2.5. Sensory Analysis

Sensory evaluation of patties was performed by twenty-eight panelists, consisting of 15 females and 13 males, experienced in sensory evaluation and consumed beef patties regularly. The panel was comprised of students and staff of the Department of Food Technology of Animal Origin. The sensorial evaluation took place in an environmentally controlled (21 ± 1 °C, 55 ± 5% relative humidity) room partitioned into booths.
Two separate training sessions were held before evaluation, during which beef patties samples manufactured for this study were used. Patties were cooked as specified in Section 2.4 and maintained warm at 60 °C in an oven until testing. Beef patties were cut into 2 cm3 cubes, placed in hermetic containers coded with a 3-digit number and presented randomly to panelists. Water and unsalted crackers were offered to panelists for palate cleansing. Panelists were asked to indicate their score on a 10 cm line scale ranging from 0 to 10. Each point was converted to a numerical value. Flavor (0 = not intense, 10 = intense), and texture (0 = soft, 10 = firm), and juiciness (0 = dry, 10 = moist) were scored.

2.6. Extraction of Heterocyclic Amines

Heterocyclic amines were extracted following the methodology described by Messner and Murkovic [31] with slight modifications. Briefly, one gram of freeze-dried sample was dissolved in 12 mL of 1 mol/L NaOH and homogenized for 1 h at 300 rpm at room temperature. This suspension was mixed with 13 g of diatomaceous earth (Extrelut NT, Merck, Darmstadt, Germany), homogenized, and loaded into a column of Extrelut NT20. Extraction was performed by washing the column with 75 mL of ethyl acetate, which was passed through a Waters Oasis MCX cartridge (3 mL, 60 mg). Next, the cartridges were sequentially rinsed with 2 mL of 0.1 mol/L HCl and 2 mL methanol. The retained HCAs were eluted with 2 mL of an ammonia hydroxide-methanol (19:1, v/v) mixture. The samples were evaporated to dryness under nitrogen and dissolved in 100 µL of methanol for further quantification.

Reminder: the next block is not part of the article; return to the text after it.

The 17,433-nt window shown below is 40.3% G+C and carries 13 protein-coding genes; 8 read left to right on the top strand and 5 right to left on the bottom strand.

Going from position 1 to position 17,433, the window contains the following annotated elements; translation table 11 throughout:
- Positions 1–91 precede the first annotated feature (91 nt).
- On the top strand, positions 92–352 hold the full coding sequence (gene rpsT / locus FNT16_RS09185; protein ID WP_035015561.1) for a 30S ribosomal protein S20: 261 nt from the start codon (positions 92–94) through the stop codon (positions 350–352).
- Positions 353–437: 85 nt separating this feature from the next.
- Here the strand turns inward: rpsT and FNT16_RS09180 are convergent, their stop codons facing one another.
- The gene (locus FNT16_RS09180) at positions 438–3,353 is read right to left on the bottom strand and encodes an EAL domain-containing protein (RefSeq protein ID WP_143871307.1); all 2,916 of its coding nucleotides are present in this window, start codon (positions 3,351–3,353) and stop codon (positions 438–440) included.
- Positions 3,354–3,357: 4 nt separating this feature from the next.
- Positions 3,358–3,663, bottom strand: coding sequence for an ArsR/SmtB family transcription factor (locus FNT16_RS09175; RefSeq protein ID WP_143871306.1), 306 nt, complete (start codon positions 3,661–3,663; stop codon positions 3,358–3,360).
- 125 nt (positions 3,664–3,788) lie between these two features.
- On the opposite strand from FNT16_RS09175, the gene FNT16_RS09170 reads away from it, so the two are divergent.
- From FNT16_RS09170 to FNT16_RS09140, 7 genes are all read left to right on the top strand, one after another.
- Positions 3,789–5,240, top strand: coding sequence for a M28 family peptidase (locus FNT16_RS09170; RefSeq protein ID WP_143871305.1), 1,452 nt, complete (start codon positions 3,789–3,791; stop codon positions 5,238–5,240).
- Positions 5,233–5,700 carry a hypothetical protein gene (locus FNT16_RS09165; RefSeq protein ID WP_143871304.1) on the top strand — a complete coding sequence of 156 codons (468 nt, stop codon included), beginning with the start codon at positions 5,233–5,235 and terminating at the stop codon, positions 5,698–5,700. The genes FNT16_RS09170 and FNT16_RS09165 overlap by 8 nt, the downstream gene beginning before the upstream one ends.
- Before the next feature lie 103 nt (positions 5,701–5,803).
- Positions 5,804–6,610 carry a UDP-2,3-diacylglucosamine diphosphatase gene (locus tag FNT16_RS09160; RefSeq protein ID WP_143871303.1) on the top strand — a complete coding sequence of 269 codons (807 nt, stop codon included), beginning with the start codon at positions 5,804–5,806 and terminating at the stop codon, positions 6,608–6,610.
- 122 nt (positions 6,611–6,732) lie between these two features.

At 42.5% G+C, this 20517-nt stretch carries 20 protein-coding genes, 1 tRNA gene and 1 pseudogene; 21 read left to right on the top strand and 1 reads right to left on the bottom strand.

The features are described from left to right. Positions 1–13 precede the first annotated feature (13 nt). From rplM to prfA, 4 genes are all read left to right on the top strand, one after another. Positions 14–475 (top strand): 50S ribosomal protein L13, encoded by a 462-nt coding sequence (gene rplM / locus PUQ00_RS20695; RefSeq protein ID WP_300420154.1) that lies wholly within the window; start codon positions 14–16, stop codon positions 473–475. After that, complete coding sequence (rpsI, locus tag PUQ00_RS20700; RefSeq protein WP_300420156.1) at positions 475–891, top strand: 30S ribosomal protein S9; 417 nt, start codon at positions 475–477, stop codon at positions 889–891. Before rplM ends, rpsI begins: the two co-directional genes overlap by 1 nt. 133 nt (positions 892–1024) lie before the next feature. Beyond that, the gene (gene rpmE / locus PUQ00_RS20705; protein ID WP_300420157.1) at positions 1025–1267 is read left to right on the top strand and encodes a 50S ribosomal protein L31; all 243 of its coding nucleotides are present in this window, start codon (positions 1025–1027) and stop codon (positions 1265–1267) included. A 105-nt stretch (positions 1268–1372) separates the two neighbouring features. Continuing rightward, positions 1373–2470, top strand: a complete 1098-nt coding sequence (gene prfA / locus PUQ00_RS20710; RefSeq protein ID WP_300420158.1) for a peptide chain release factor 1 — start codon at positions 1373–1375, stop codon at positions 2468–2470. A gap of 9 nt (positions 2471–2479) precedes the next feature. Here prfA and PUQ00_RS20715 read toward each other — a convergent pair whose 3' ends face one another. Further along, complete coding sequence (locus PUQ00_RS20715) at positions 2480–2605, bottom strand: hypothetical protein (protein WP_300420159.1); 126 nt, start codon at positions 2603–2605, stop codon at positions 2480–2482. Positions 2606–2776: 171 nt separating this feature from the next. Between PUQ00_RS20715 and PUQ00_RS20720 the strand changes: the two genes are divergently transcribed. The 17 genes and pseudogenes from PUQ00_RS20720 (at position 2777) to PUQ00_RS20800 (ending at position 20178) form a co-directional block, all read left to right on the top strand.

2.7. Identification and Quantification of Heterocyclic Amines by HPLC-DAD

The identification and quantification of HCAs were conducted on an HPLC 1220 Infinity instrument (Agilent Technologies, LC, Santa Clara, CA, USA) equipped with a diode-array detector (Agilent, DAD, Santa Clara, CA, USA). The separation was performed on a reversed-phase analytical column, TSK-GEL ODS-80TM 5 µm (4.6 × 25 cm) from Tosoh Bioscience (Labkemi, Lund, Sweden) protected by a guard column (LC-18-DB, Stockholm, Sweden) at 35 °C. The following mobile phases were used: A, methanol/acetonitrile/acetic acid/water (8:14:2:76, v/v/v/v) pH 5; B, acetonitrile, with an injection volume of 10 µL of standard and extracts and an elution flow rate of 0.7 mL/min. The gradient program started with 100% A (0–10 min); 77% A at 20 min; hold 77% A at 30 min; 100% at 45 min.